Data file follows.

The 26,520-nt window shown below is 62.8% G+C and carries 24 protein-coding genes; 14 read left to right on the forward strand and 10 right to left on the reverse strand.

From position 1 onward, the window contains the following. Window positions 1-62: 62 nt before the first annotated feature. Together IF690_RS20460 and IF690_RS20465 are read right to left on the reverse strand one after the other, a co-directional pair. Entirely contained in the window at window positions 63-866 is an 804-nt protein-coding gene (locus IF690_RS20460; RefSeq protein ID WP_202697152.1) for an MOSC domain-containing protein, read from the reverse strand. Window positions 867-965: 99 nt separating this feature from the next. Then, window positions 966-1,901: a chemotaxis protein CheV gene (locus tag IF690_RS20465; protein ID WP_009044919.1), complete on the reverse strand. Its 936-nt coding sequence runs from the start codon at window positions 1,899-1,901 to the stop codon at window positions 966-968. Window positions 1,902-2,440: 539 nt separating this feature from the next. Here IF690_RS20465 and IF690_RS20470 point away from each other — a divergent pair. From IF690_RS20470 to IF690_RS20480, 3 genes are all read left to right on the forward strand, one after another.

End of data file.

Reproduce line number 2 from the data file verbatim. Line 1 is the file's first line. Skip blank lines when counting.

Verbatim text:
From position 1 onward, the window contains the following. Window positions 1-62: 62 nt before the first annotated feature. Together IF690_RS20460 and IF690_RS20465 are read right to left on the reverse strand one after the other, a co-directional pair. Entirely contained in the window at window positions 63-866 is an 804-nt protein-coding gene (locus IF690_RS20460; RefSeq protein ID WP_202697152.1) for an MOSC domain-containing protein, read from the reverse strand. Window positions 867-965: 99 nt separating this feature from the next. Then, window positions 966-1,901: a chemotaxis protein CheV gene (locus tag IF690_RS20465; protein ID WP_009044919.1), complete on the reverse strand. Its 936-nt coding sequence runs from the start codon at window positions 1,899-1,901 to the stop codon at window positions 966-968. Window positions 1,902-2,440: 539 nt separating this feature from the next. Here IF690_RS20465 and IF690_RS20470 point away from each other — a divergent pair. From IF690_RS20470 to IF690_RS20480, 3 genes are all read left to right on the forward strand, one after another.